Despite the possibility of a moderate slow down in the higher end of its property market, Melbourne continues to provide good opportunities for property investors through the increasing demand for residential apartment spaces.
One of the leading indicators of growth in Melbourne is the strong market of less expensive assets, ranging from $2 million and below, as well as the unprecedented demand for apartment units—a result of undersupply in the city’s land market.
According to Positive Real Estate’s Sam Saggers: “Land in Melbourne is very, very difficult to acquire … Sometimes, local buyers are waiting two years for the land to be parcelled, titled, registered so they can eventually build their family home on land in Melbourne. It’s actually the most undersupplied market in Australia today, the Melbourne land market.”
“[However], the capital growth statistics that have recently come out are very, very encouraging, so there is [an] opportunity in Melbourne. We are seeing, for the first time, movement in apartments in Melbourne.
“In about 2007, we saw the last market high in apartments in Melbourne, and really, apartments have gone fairly well sideways ever since for a good 10 years,” he added.
Last year’s statistics indicated a rise in value close to 10 per cent in Melbourne apartments, and prices are expected to continue accelerating as it becomes more costly for developers to build new dwellings. A $400,000 one-bedroom unit close to the city centre might cost around $450,000 by the end of 2018, Sam said.
The property professional said: “We are definitely entering a new phase of Melbourne’s apartment market. It’s probably fair to say Melbourne had a saturation of apartments … as it reshaped its city … from sort of not having an inner-urban residential market to creating it … around 20 years ago.”
“Today, if you walk the streets of Melbourne at night, it’s alive. It’s one of the most fun cities in Australia … Much more alive than the city centre of Sydney.
“That’s because, for the first time in the history of Melbourne, people are now choosing the residential apartment space to live—close to … a 24-hour city. It’s becoming that New York-style concept,” he explained further.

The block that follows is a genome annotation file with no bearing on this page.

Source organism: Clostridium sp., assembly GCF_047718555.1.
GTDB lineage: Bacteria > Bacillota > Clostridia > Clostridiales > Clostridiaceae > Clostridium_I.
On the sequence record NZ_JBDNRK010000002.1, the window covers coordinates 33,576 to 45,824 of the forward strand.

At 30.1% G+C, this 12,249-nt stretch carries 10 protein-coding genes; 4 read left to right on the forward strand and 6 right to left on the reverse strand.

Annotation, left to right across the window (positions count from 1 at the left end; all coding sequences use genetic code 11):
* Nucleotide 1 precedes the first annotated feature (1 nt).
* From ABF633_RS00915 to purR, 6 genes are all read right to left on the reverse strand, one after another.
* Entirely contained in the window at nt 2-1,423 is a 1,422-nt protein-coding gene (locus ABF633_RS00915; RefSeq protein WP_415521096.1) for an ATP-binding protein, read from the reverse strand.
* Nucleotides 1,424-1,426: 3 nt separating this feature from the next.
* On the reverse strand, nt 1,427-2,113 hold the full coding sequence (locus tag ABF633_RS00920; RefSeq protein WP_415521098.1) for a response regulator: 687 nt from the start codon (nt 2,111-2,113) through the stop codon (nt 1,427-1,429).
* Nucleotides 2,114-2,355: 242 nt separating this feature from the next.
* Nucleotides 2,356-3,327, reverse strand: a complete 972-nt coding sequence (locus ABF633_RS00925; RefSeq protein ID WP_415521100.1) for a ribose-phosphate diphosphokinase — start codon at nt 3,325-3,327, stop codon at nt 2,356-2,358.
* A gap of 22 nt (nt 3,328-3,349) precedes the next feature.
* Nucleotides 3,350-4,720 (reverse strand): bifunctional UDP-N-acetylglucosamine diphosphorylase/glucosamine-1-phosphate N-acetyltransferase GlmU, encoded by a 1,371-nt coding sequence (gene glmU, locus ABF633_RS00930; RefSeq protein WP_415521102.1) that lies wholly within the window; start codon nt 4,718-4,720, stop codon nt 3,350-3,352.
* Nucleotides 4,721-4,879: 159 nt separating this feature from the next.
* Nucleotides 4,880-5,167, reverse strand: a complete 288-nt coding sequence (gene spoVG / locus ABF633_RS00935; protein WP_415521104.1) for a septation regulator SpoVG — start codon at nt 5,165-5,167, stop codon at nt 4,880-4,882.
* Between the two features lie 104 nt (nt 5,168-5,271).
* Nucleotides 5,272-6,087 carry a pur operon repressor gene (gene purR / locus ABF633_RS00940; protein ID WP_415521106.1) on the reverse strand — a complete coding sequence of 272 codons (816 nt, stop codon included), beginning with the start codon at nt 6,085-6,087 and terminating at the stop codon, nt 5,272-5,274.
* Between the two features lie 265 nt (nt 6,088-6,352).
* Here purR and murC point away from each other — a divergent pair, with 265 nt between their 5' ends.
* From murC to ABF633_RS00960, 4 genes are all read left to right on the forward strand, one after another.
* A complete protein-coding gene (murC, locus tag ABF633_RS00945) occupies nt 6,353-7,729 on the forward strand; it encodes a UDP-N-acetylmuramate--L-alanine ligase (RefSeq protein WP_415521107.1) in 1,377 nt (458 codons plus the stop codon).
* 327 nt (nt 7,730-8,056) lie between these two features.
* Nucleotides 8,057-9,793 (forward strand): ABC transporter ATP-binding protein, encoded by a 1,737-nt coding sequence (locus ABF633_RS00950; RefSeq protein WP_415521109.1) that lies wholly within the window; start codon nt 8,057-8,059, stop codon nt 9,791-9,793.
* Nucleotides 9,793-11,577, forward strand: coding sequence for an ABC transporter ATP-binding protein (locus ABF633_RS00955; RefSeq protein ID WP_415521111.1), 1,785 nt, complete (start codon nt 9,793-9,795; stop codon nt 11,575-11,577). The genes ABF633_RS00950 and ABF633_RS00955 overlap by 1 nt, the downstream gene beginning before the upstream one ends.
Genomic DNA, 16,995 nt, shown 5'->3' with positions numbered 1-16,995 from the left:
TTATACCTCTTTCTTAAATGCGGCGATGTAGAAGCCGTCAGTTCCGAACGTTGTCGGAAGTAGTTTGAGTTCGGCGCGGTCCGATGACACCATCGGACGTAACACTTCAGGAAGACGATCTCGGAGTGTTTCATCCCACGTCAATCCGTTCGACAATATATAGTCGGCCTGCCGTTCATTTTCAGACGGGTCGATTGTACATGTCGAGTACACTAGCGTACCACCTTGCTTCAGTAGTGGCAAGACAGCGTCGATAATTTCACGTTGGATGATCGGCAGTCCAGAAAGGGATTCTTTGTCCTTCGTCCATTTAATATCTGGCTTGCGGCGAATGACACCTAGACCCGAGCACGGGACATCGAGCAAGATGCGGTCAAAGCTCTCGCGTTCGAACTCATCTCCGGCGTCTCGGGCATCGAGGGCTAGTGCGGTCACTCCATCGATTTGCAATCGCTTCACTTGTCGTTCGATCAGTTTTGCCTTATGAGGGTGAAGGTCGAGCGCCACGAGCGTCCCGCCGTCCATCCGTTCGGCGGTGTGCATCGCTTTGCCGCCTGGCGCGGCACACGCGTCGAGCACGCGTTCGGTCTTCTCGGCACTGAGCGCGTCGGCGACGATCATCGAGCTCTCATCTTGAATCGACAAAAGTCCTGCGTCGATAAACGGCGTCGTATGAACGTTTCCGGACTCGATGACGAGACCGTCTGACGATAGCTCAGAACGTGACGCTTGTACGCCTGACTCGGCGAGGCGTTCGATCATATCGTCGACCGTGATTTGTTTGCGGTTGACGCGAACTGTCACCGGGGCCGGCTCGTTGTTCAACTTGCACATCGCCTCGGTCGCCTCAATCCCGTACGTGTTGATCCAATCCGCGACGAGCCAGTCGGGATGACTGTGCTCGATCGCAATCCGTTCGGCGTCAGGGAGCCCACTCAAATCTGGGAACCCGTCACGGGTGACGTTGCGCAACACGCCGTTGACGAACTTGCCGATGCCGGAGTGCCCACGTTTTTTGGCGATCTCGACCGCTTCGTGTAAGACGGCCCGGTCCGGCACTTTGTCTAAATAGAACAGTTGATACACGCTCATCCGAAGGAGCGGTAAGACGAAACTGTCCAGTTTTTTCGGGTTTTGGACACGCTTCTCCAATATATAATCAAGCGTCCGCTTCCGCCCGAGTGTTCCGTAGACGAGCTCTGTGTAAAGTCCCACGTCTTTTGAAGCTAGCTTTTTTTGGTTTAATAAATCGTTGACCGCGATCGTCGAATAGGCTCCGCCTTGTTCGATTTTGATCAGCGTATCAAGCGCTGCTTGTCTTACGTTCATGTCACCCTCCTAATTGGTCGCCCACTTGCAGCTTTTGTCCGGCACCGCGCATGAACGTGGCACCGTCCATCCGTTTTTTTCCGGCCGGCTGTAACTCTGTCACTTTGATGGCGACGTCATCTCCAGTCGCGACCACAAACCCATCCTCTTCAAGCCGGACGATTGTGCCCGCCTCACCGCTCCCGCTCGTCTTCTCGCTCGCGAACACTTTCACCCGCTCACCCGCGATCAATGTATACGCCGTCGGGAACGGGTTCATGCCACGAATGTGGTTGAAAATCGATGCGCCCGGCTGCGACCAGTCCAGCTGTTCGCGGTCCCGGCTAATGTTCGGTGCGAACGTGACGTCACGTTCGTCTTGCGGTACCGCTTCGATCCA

The demand for apartments provides opportunities for property investors to acquire good capital growth for lesser costs.
Demand for apartments
Ten years ago, several property investors who bought off-the-plan apartment units in suburbs like Docklands and St Kilda failed to see growth in the value of their investment due to oversupply. Now, the market has shifted—there’s more demand for apartments than there is supply.
Long-time local residents are starting to opt for living in smaller spaces near the city centre and vertical living has become a more acceptable concept even for families.
Sam said: “The absorption of locals is really the key fundamental behind the revival of apartment living. Obviously, when people [choose] vertical living as a concept, the levels of stock certainly start to disappear.”
“You don’t need the investors to produce the stock. Typically, when a marketplace is in its infancy, you go and find investors [and use] their capital to produce the buildings … then, it becomes a rental kind of environment. We’re seeing that transition now happen in Melbourne—[it’s become] owner-occupied,” he added.
This transition has started a “next wave of growth”, according to Sam, especially as Melbourne’s population is expected to keep growing in the future—from 4.5 million people to 8 million people in the next 30 years, making it Australia’s biggest city. Instead of buying or renting in prestige markets likeand Prahran, where prices are very expensive, a big number of people in Melbourne choose to be in the proximity of the central business district.
Overall, the market transition has provided more options for both owner-occupiers and investors, and it’s best to “stress test” a strategy before fully integrating it into your journey.
“All of a sudden, people are going … ‘Should I do the proximity thing and live close to Melbourne’s CBD [where] it’s fun, or should I actually go out, travel a little bit further and get into the land space?’ It’s very, very buoyant at the moment,” according to Sam.
If you want to explore the market as an investor, both Phil and Sam suggest sticking to the fundamentals of property investment. Aside from listening to experts’ advice, conduct your own research and establish yourself in the area by actually going out there to check the assets for yourself.
“Irrespective of where you’re buying, [you should consider] some fundamental principles there in terms of what creates value in property. It’s about uniqueness, it’s about supply … [and] all these [growth drivers],” Phil concluded.
Tune in to Sam Saggers’ episode on The Smart Property Investment Show to know more about his take on the so-called property crash as well as his advice to investors about the ‘big three’ points he looks for before purchasing a property.
Source: Smart Property Investment